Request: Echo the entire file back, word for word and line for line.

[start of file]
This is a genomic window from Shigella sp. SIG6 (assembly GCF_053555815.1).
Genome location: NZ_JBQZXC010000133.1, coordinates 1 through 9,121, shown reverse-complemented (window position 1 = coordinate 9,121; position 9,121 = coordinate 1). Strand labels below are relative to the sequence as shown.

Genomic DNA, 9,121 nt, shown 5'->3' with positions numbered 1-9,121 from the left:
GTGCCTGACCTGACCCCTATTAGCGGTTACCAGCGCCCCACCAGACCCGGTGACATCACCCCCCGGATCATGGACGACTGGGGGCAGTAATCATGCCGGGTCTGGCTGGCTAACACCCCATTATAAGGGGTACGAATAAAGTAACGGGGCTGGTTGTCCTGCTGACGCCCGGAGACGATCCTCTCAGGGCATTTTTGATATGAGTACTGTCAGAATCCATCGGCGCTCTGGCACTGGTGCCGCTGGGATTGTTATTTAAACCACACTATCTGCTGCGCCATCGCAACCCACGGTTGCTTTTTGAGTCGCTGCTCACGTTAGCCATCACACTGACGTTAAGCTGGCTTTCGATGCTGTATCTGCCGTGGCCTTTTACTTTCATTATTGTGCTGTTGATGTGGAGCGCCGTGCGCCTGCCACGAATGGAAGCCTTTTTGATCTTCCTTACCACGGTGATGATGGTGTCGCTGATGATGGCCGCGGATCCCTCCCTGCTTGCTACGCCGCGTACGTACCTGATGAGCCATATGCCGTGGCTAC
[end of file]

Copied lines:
This is a genomic window from Shigella sp. SIG6 (assembly GCF_053555815.1).
Genome location: NZ_JBQZXC010000133.1, coordinates 1 through 9,121, shown reverse-complemented (window position 1 = coordinate 9,121; position 9,121 = coordinate 1). Strand labels below are relative to the sequence as shown.

Genomic DNA, 9,121 nt, shown 5'->3' with positions numbered 1-9,121 from the left:
GTGCCTGACCTGACCCCTATTAGCGGTTACCAGCGCCCCACCAGACCCGGTGACATCACCCCCCGGATCATGGACGACTGGGGGCAGTAATCATGCCGGGTCTGGCTGGCTAACACCCCATTATAAGGGGTACGAATAAAGTAACGGGGCTGGTTGTCCTGCTGACGCCCGGAGACGATCCTCTCAGGGCATTTTTGATATGAGTACTGTCAGAATCCATCGGCGCTCTGGCACTGGTGCCGCTGGGATTGTTATTTAAACCACACTATCTGCTGCGCCATCGCAACCCACGGTTGCTTTTTGAGTCGCTGCTCACGTTAGCCATCACACTGACGTTAAGCTGGCTTTCGATGCTGTATCTGCCGTGGCCTTTTACTTTCATTATTGTGCTGTTGATGTGGAGCGCCGTGCGCCTGCCACGAATGGAAGCCTTTTTGATCTTCCTTACCACGGTGATGATGGTGTCGCTGATGATGGCCGCGGATCCCTCCCTGCTTGCTACGCCGCGTACGTACCTGATGAGCCATATGCCGTGGCTAC